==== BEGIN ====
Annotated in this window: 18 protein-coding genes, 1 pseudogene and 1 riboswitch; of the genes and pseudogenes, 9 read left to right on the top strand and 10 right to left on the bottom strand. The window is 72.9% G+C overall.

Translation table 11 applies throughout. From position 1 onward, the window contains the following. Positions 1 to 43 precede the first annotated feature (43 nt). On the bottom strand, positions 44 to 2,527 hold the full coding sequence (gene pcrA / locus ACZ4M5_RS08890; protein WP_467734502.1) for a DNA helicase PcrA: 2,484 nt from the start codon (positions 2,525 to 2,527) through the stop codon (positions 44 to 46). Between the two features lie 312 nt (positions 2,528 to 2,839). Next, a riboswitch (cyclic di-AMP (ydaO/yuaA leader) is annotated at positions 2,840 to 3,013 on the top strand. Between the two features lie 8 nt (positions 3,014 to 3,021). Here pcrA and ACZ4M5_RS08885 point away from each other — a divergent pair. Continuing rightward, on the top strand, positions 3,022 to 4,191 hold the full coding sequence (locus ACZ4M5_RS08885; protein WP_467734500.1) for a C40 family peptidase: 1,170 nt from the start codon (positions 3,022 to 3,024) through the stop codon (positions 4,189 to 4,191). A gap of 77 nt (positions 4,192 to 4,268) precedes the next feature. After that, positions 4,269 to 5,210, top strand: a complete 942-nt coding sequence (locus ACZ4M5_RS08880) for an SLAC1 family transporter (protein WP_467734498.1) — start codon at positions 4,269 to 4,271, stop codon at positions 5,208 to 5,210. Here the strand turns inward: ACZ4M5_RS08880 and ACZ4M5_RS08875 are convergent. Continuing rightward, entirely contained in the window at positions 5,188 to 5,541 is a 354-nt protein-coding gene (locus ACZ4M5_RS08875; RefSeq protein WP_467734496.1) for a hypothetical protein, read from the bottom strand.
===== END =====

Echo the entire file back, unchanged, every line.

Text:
Annotated in this window: 18 protein-coding genes, 1 pseudogene and 1 riboswitch; of the genes and pseudogenes, 9 read left to right on the top strand and 10 right to left on the bottom strand. The window is 72.9% G+C overall.

Translation table 11 applies throughout. From position 1 onward, the window contains the following. Positions 1 to 43 precede the first annotated feature (43 nt). On the bottom strand, positions 44 to 2,527 hold the full coding sequence (gene pcrA / locus ACZ4M5_RS08890; protein WP_467734502.1) for a DNA helicase PcrA: 2,484 nt from the start codon (positions 2,525 to 2,527) through the stop codon (positions 44 to 46). Between the two features lie 312 nt (positions 2,528 to 2,839). Next, a riboswitch (cyclic di-AMP (ydaO/yuaA leader) is annotated at positions 2,840 to 3,013 on the top strand. Between the two features lie 8 nt (positions 3,014 to 3,021). Here pcrA and ACZ4M5_RS08885 point away from each other — a divergent pair. Continuing rightward, on the top strand, positions 3,022 to 4,191 hold the full coding sequence (locus ACZ4M5_RS08885; protein WP_467734500.1) for a C40 family peptidase: 1,170 nt from the start codon (positions 3,022 to 3,024) through the stop codon (positions 4,189 to 4,191). A gap of 77 nt (positions 4,192 to 4,268) precedes the next feature. After that, positions 4,269 to 5,210, top strand: a complete 942-nt coding sequence (locus ACZ4M5_RS08880) for an SLAC1 family transporter (protein WP_467734498.1) — start codon at positions 4,269 to 4,271, stop codon at positions 5,208 to 5,210. Here the strand turns inward: ACZ4M5_RS08880 and ACZ4M5_RS08875 are convergent. Continuing rightward, entirely contained in the window at positions 5,188 to 5,541 is a 354-nt protein-coding gene (locus ACZ4M5_RS08875; RefSeq protein WP_467734496.1) for a hypothetical protein, read from the bottom strand.